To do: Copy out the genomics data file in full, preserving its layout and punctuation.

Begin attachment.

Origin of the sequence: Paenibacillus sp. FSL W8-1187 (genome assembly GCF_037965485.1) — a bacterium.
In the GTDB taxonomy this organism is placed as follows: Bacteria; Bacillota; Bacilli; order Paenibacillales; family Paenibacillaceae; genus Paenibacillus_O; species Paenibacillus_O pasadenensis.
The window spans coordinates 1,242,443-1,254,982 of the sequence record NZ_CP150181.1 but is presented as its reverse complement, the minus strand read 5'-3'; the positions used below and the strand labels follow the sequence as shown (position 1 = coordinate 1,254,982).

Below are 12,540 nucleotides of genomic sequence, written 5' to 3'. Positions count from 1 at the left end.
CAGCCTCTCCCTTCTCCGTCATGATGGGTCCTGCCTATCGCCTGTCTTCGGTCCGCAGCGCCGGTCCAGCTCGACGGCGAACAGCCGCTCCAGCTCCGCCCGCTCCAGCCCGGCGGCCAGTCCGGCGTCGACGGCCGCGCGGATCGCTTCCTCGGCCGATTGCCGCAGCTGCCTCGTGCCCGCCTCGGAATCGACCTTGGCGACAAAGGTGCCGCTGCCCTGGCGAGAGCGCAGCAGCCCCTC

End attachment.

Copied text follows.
Origin of the sequence: Paenibacillus sp. FSL W8-1187 (genome assembly GCF_037965485.1) — a bacterium.
In the GTDB taxonomy this organism is placed as follows: Bacteria; Bacillota; Bacilli; order Paenibacillales; family Paenibacillaceae; genus Paenibacillus_O; species Paenibacillus_O pasadenensis.
The window spans coordinates 1,242,443-1,254,982 of the sequence record NZ_CP150181.1 but is presented as its reverse complement, the minus strand read 5'-3'; the positions used below and the strand labels follow the sequence as shown (position 1 = coordinate 1,254,982).

Below are 12,540 nucleotides of genomic sequence, written 5' to 3'. Positions count from 1 at the left end.
CAGCCTCTCCCTTCTCCGTCATGATGGGTCCTGCCTATCGCCTGTCTTCGGTCCGCAGCGCCGGTCCAGCTCGACGGCGAACAGCCGCTCCAGCTCCGCCCGCTCCAGCCCGGCGGCCAGTCCGGCGTCGACGGCCGCGCGGATCGCTTCCTCGGCCGATTGCCGCAGCTGCCTCGTGCCCGCCTCGGAATCGACCTTGGCGACAAAGGTGCCGCTGCCCTGGCGAGAGCGCAGCAGCCCCTC